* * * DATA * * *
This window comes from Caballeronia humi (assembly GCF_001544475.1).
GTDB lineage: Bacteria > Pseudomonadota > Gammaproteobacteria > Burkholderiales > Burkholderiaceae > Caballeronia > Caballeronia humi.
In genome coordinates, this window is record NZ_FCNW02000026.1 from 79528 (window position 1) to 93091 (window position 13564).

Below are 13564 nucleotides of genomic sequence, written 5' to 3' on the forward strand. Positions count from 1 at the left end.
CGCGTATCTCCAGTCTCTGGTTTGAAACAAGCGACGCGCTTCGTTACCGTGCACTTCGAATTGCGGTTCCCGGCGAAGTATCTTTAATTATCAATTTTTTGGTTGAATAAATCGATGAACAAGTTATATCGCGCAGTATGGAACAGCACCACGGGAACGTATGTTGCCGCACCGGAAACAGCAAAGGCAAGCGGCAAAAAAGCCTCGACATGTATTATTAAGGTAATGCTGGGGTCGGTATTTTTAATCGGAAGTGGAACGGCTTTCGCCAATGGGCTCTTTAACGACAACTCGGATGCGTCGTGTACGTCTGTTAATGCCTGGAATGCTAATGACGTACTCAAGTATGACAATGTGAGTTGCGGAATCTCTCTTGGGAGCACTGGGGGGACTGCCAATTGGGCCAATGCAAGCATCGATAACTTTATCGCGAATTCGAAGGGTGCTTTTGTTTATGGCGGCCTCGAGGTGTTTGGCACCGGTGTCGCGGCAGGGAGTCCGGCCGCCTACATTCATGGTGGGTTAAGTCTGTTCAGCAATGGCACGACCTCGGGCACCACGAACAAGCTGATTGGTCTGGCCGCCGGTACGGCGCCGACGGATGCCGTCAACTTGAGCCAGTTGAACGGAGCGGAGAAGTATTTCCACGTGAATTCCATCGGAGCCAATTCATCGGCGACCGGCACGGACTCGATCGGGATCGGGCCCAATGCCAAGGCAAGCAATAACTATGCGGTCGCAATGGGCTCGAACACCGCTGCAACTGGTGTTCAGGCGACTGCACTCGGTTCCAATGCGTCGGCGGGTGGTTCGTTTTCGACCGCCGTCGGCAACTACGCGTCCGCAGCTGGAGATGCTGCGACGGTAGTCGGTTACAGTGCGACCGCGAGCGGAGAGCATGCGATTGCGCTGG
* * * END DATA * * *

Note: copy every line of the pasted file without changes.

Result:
This window comes from Caballeronia humi (assembly GCF_001544475.1).
GTDB lineage: Bacteria > Pseudomonadota > Gammaproteobacteria > Burkholderiales > Burkholderiaceae > Caballeronia > Caballeronia humi.
In genome coordinates, this window is record NZ_FCNW02000026.1 from 79528 (window position 1) to 93091 (window position 13564).

Below are 13564 nucleotides of genomic sequence, written 5' to 3' on the forward strand. Positions count from 1 at the left end.
CGCGTATCTCCAGTCTCTGGTTTGAAACAAGCGACGCGCTTCGTTACCGTGCACTTCGAATTGCGGTTCCCGGCGAAGTATCTTTAATTATCAATTTTTTGGTTGAATAAATCGATGAACAAGTTATATCGCGCAGTATGGAACAGCACCACGGGAACGTATGTTGCCGCACCGGAAACAGCAAAGGCAAGCGGCAAAAAAGCCTCGACATGTATTATTAAGGTAATGCTGGGGTCGGTATTTTTAATCGGAAGTGGAACGGCTTTCGCCAATGGGCTCTTTAACGACAACTCGGATGCGTCGTGTACGTCTGTTAATGCCTGGAATGCTAATGACGTACTCAAGTATGACAATGTGAGTTGCGGAATCTCTCTTGGGAGCACTGGGGGGACTGCCAATTGGGCCAATGCAAGCATCGATAACTTTATCGCGAATTCGAAGGGTGCTTTTGTTTATGGCGGCCTCGAGGTGTTTGGCACCGGTGTCGCGGCAGGGAGTCCGGCCGCCTACATTCATGGTGGGTTAAGTCTGTTCAGCAATGGCACGACCTCGGGCACCACGAACAAGCTGATTGGTCTGGCCGCCGGTACGGCGCCGACGGATGCCGTCAACTTGAGCCAGTTGAACGGAGCGGAGAAGTATTTCCACGTGAATTCCATCGGAGCCAATTCATCGGCGACCGGCACGGACTCGATCGGGATCGGGCCCAATGCCAAGGCAAGCAATAACTATGCGGTCGCAATGGGCTCGAACACCGCTGCAACTGGTGTTCAGGCGACTGCACTCGGTTCCAATGCGTCGGCGGGTGGTTCGTTTTCGACCGCCGTCGGCAACTACGCGTCCGCAGCTGGAGATGCTGCGACGGTAGTCGGTTACAGTGCGACCGCGAGCGGAGAGCATGCGATTGCGCTGG